The fog began to lift with the work of, among others, two people who later went on to become fathers of molecular biology, Alfred Hershey in the late 1930’s and Jacques Monod in the 1940’s (Figures ​(Figures1,1, ​,2).2). Hershey (Hershey, 1939) (collaborating with his chairman, Jacques Bronfenbrenner) countenanced the use of a culture in the log phase of growth as the inoculum to start a new culture, thus dispelling the inviolable sanctity of the growth curve. Monod (1942) consigned the growth response of whole cultures to enzyme kinetics and showed that the rate of growth was dependent, in Michaelis–Menten fashion, on substrate concentration, while the yield was proportional to the amount of substrate available. These experiments were carried out with cultures growing in a steady state, a key point that I will return to shortly. Monod, probably dissatisfied by the prevailing view of the field as being superficial, soon looked elsewhere in his quest for molecular mechanisms. It is noteworthy that his studies on the regulation of gene expression originated from his growth physiological work on “diauxic growth,” a phenomenon wherein having glucose in the medium impedes the growth on other sugars. He left behind an encompassing yet dismissive parting shot (Monod, 1949): “The study of the growth of bacterial cultures does not constitute a specialized subject or branch of research: it is the basic method of microbiology.” As a discipline, physiology of bacterial growth came close to passing from confusion to oblivion in a single leap.

As is sometimes the case, subsequent work was facilitated by a clear definition. In Campbell (1957) proposed that the steady state growth condition be referred to as “balanced growth.” In so doing, he elevated what was previously just one phase in the growth curve (the log phase) into a general concept. In a sense, moving from the observation of log phase to the concept of balanced growth is like going from watching apples fall to thinking of gravity. Cells in balanced growth attain the maximum growth rate possible for that particular medium. One may fantasize a bacterium’s most cherished ambition is to grow as fast as possible, thereby outpacing less productive competitors. But balanced growth has another important and unique attribute: it is the only readily reproducible growth condition. Consider how variable over time all the other states in the growth of a culture are. Sample now and sample a few minutes later, and you find that the cells already have different properties. Alas, even now this simple point is not always taken into consideration when defining research protocols. See a reasoned excoriation aimed at the practitioners of sloppy culturing by Neidhardt (2006). An untold amount of work carried out with cultures at undefined stages of growth is not reproducible, thus it is wasted.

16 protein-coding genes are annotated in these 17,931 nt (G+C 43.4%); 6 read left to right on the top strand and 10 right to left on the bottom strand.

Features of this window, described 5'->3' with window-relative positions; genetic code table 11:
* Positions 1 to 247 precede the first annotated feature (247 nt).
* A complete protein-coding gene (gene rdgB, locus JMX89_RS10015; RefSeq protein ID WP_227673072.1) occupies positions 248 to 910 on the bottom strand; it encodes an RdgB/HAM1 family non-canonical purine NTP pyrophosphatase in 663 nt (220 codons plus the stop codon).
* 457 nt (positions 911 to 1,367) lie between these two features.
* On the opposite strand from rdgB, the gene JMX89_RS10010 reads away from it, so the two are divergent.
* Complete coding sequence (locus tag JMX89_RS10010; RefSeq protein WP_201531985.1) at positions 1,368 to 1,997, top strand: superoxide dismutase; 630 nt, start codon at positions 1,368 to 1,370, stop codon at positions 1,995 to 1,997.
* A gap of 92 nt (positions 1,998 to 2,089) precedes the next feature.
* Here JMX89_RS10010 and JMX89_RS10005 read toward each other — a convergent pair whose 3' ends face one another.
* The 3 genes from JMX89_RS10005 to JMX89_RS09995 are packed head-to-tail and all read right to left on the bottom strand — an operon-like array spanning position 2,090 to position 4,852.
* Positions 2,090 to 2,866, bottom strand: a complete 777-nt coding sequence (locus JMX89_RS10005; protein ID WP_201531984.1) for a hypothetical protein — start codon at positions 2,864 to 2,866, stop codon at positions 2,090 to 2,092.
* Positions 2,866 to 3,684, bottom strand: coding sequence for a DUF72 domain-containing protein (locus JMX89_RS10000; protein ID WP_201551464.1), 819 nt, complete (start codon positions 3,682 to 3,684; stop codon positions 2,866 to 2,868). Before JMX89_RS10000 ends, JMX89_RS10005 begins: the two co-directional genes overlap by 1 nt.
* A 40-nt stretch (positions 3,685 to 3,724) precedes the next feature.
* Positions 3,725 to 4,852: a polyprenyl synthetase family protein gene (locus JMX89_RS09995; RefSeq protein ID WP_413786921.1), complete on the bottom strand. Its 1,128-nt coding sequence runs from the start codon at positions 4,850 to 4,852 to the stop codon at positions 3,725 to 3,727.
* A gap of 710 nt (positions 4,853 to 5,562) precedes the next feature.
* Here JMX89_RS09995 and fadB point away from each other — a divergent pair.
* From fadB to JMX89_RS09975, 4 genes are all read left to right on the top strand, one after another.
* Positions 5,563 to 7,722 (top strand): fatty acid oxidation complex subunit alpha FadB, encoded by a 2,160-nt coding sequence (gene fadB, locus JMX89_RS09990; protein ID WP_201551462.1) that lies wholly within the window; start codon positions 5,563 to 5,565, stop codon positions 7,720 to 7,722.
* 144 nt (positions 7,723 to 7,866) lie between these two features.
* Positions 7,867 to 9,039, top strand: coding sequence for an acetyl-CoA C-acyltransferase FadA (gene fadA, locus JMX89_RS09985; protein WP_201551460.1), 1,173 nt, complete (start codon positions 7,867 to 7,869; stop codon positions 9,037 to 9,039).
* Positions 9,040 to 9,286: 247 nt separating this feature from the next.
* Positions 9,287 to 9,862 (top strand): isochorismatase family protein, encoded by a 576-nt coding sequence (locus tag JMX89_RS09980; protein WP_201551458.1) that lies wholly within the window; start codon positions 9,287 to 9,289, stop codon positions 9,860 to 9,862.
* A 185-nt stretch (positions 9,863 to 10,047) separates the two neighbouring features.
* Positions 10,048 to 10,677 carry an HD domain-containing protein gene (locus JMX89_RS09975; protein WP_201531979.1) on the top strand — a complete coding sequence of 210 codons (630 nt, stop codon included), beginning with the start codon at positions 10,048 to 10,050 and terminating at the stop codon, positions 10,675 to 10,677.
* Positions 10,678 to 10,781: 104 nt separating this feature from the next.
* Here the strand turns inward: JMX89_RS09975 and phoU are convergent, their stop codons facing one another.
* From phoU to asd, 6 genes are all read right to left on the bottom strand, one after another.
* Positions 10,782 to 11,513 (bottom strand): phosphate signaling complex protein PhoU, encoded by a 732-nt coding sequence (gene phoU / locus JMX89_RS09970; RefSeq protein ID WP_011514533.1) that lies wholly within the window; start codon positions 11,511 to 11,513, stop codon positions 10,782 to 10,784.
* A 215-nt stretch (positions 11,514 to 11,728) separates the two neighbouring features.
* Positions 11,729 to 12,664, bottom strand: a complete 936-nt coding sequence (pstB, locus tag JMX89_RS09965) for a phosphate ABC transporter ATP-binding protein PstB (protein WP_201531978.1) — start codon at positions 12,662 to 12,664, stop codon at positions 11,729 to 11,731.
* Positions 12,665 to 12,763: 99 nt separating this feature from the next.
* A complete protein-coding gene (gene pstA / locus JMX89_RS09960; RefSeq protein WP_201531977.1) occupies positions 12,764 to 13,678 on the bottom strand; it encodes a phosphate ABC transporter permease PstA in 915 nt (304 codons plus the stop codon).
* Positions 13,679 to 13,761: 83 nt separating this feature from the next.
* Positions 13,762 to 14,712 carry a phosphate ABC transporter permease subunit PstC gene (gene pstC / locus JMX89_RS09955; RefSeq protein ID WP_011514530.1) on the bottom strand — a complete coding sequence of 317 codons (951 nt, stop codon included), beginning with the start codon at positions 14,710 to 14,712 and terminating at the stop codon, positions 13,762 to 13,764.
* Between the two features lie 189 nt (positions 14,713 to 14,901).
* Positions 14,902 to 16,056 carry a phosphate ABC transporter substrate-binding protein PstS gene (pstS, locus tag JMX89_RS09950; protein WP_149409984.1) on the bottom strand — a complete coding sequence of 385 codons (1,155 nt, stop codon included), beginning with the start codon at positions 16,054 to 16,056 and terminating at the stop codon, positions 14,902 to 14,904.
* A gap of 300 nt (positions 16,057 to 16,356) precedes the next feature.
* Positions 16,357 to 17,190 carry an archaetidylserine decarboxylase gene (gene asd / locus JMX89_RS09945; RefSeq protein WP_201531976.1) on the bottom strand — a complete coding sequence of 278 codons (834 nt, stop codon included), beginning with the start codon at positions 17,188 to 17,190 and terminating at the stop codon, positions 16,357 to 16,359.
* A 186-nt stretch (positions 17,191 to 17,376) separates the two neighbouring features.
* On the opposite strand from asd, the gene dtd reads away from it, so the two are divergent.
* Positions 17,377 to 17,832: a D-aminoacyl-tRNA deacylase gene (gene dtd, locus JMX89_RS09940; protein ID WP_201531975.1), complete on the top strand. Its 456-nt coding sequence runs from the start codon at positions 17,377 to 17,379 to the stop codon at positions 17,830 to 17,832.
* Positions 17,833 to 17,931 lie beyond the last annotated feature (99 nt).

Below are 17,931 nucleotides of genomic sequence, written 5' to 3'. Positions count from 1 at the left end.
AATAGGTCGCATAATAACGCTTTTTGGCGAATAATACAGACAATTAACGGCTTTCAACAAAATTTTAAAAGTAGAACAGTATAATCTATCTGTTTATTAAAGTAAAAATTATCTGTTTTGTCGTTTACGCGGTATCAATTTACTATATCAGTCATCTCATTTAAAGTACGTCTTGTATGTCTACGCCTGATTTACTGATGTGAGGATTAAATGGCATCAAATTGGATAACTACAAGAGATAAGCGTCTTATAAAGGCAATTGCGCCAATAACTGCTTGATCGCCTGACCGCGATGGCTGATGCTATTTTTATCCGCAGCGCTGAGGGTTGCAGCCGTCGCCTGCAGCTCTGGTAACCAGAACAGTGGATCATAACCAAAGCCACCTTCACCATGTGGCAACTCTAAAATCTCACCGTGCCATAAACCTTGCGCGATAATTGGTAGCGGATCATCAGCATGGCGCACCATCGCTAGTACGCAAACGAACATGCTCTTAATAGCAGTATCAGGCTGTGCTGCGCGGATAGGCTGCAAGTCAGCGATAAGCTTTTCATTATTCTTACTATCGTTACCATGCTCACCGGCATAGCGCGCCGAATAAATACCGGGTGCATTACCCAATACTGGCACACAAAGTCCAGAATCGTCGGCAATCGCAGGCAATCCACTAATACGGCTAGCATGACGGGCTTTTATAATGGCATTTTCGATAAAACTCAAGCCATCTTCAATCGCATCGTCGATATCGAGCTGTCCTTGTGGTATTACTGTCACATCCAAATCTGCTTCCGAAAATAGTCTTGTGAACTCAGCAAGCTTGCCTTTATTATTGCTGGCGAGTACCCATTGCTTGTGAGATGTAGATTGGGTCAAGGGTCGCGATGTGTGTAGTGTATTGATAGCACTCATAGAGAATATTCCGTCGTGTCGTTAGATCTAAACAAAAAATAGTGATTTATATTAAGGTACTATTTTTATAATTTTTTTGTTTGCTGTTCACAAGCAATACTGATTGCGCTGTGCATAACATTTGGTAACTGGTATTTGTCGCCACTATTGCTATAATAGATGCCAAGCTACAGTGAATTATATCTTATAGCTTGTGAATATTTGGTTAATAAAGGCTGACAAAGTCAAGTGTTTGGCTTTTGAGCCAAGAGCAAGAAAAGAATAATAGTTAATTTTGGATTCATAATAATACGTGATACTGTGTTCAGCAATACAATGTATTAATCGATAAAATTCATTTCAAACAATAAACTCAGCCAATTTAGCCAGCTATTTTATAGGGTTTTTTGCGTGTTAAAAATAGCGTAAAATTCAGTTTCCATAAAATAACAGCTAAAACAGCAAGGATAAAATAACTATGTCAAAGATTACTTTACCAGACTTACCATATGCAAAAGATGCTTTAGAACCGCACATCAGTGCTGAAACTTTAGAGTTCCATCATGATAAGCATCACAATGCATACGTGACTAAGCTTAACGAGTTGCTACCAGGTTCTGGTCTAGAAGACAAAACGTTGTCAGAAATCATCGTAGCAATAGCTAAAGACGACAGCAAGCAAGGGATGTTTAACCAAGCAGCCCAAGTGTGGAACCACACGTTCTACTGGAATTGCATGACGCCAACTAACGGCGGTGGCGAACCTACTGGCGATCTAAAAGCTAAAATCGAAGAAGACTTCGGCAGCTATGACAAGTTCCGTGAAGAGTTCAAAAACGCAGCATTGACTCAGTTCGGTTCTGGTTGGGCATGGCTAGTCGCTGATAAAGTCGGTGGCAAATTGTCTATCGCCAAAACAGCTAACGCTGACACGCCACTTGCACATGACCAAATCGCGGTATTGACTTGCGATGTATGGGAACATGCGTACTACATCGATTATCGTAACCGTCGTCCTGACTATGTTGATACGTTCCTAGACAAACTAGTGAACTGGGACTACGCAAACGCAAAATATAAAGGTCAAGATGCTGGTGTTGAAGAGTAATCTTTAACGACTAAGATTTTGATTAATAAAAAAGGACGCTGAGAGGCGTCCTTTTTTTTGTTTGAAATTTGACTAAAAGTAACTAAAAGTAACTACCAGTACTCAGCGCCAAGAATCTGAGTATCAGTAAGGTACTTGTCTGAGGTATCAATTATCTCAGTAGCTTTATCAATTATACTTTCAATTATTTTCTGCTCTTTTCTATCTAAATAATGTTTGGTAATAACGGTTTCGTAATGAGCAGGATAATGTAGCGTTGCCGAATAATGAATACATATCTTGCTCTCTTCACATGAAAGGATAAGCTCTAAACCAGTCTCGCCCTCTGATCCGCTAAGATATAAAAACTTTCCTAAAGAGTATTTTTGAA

The importance of growth at a steady state had been realized earlier, but Campbell’s novel and precise term helped remove the aura of immutability from the growth curve. It provided the freedom to manipulate cultures by, for instance, repeatedly diluting them so as to maintain them in balanced growth. One of the most interesting of these manipulations in the early 1950s was the development of continuous cultures in chemostats (Monod, 1949; Novick and Szilard, 1950).

Come the mid-1950s, growth physiology was extended to one of the main concerns of the day: the relationship of nucleic acids to protein synthesis. Here this narrative changes to a rather selective, personal account. It was in 1956 that I joined the lab of Ole Maaløe in Copenhagen (Figure ​(Figure3).3). Eventually much work on growth physiology was to come from his lab and the people who had been there became known collectively as the “Copenhagen School” (Maaløe and Kjeldgaard, 1966; Cooper, 2008). The earliest finding, on which subsequent work relied, was that cells of one species growing at different rates (in balanced growth, of course!) differed in size depending on the growth rate, with the faster ones growing being larger. Consequently, cells growing in two different media but at the same growth rate have the same cell size. The Copenhagen lab was not alone in such studies (Schaechter et al., 1958). Extensive experiments relating RNA content to growth rate were also reported by Neidhardt and Magasanik (1960), Neidhardt (1963) and Herbert (1961). Thus, a sizable window was opened to molecular mechanisms and Monod was proven wrong to some degree.